PM to get some bad economic news
Fasten your financial seatbelts as incoming Prime Minister Scott Morrison gets the bad economic news today from the Reserve Bank at a summit in Sydney.
Your wages and taxes are at the centre of economic deliberations.
It is the long standing post-election practice that the economic family of the public service briefs the winner on the shape of the economy.
Mr Morrison, Treasurer Josh Frydenberg and Treasury Secretary Philip Gaetjens will hear the outlook from RBA governor Philip Lowe. But Dr Lowe in a speech yesterday made clear the "strong economy" we heard so much about during the election campaign was less than robust.
The size of household income would increase but not for a couple of years. And what was needed was tax cut action right now - something the new government cannot guarantee.
The central bank chief outlined a case for a necessary range of policies to stimulate the economy.
The range would include the timely delivery of the $1080 income tax rebate Mr Morrison and Mr Frydenberg insisted during the election campaign would be delivered for 2018-19 returns. That tax bonus destined for around 10 million workers now will not appear until July at the earliest, and possibly later.
The Reserve Bank also has foreshadowed a cut in official interest rates - the first since August 2016 when they were lopped to the current 1.5 per cent.
Another reduction to a record low would also be an economic stimulus, and the Government would face demands from borrowers to ensure the banks passed it on to the customers.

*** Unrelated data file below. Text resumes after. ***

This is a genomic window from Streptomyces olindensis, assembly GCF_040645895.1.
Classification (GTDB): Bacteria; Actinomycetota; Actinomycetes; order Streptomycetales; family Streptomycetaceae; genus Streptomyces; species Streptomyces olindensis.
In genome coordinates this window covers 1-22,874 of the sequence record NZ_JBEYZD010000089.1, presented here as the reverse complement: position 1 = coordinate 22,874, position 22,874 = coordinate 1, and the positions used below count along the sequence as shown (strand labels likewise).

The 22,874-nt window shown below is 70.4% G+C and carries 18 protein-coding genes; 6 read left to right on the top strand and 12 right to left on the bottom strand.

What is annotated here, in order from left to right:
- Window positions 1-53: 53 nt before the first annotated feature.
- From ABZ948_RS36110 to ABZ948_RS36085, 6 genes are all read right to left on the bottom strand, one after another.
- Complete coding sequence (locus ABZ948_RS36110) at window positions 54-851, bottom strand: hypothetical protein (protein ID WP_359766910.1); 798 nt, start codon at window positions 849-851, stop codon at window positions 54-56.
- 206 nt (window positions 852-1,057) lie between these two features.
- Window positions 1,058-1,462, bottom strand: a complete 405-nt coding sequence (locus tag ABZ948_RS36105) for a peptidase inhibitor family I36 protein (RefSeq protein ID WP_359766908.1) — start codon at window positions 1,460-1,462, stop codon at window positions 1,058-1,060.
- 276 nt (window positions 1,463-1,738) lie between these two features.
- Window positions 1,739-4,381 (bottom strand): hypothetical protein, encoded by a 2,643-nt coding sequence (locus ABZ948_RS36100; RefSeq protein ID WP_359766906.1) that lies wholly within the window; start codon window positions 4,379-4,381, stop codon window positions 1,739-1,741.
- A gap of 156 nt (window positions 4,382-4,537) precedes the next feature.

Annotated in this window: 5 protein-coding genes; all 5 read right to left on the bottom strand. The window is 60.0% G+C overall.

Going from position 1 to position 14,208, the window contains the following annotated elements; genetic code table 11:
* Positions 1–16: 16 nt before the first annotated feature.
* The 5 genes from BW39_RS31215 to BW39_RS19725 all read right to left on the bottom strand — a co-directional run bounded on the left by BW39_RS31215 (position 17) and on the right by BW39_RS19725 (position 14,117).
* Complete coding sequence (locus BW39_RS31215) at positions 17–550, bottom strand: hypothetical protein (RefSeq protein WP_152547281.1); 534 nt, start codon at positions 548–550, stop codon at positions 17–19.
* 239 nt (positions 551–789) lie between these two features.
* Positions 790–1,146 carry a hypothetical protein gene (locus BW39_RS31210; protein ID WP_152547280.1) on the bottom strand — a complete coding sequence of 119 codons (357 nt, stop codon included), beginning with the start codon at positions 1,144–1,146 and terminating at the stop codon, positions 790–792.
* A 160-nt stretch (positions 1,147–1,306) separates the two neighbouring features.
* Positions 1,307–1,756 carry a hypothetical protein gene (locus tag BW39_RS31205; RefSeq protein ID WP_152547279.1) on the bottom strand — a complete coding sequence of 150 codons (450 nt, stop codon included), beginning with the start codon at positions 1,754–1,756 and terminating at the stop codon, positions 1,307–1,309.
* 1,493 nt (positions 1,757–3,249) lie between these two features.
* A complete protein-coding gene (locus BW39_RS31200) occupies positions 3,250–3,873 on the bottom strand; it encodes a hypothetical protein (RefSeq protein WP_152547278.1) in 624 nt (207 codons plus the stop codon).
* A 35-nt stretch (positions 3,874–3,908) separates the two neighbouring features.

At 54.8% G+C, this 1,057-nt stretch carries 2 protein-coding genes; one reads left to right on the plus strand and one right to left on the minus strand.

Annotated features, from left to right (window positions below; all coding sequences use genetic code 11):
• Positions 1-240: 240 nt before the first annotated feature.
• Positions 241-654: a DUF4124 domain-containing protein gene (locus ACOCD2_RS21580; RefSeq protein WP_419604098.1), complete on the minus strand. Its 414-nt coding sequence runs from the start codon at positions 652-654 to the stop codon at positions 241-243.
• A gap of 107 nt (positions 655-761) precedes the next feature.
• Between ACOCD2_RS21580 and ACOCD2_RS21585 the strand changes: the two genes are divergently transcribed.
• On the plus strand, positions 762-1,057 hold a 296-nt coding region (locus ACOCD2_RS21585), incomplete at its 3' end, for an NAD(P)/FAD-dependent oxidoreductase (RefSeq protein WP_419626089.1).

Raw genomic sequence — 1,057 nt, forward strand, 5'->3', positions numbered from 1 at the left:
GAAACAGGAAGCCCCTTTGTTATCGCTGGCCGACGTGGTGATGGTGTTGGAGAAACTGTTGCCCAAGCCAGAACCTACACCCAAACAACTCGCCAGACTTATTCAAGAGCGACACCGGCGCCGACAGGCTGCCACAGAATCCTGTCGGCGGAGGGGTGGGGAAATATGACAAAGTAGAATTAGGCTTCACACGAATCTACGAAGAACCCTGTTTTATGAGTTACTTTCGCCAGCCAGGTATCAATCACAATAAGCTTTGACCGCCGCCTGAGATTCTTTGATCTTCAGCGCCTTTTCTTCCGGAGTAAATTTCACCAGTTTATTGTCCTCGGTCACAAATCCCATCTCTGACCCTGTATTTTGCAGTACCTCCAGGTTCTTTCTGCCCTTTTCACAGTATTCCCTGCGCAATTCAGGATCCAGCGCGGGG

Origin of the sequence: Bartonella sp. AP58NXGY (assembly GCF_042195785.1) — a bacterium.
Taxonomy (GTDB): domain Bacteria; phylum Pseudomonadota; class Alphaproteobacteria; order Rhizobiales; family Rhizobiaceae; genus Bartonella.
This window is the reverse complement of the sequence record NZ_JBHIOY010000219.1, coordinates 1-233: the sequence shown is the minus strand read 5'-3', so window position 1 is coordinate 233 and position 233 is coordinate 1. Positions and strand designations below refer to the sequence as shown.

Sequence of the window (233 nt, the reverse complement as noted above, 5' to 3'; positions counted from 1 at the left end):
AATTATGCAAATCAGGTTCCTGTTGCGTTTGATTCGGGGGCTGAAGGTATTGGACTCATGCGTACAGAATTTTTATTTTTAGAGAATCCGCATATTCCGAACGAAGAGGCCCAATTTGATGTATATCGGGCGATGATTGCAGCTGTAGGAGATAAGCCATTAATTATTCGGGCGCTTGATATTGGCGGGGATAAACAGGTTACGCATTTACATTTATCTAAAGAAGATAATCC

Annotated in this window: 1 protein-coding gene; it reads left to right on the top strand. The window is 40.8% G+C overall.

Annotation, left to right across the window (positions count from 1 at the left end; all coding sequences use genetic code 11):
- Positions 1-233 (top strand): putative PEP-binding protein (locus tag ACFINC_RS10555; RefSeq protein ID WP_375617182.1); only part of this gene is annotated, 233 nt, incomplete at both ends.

The RBA's objective would be to get more money into households in the expectation it would be spent in the broader economy. But the outlook for wage growth remains dim.
The 2019 salary guide by recruitment company Hays - a survey of employers and employees - this week reported 90 per cent of employers expected to increase wages for staff.
But 65 per cent said the rises would be three per cent or less, lower than for the 2018 responses.
The survey also outlined the concerns over sluggish wage growth with 57 per cent of employees saying their salary was the most important career priority, and 72 per cent saying they might or would ask for a raise this year.
But the unemployment rate still around five per cent, and the significant underemployment rate, robs many workers of wage bargaining power.
In his speech yesterday Dr Lowe said the RBA was expecting a gradual improvement in household spending.
"We are expecting household disposable income to grow at an average rate of four per cent over the next couple of years, which is noticeably higher than the average of recent times," he said.
"Stronger growth in income will help, but the more important factor is some tax relief.
"Over the past year, tax paid by households increased at a much faster rate than did income; almost 10 per cent, compared with 3.75 per cent - that is a big difference and it is unusual.
"We are not expecting it to continue for a couple of reasons.
"First, the tax offsets for low- and middle-income earners announced in the recent budget will boost disposable income. And second, it is likely that we will return to a more normal relationship between growth in incomes and tax paid.
"Our expectation is that the stronger growth in disposable income will flow through into household spending, although this will take some time."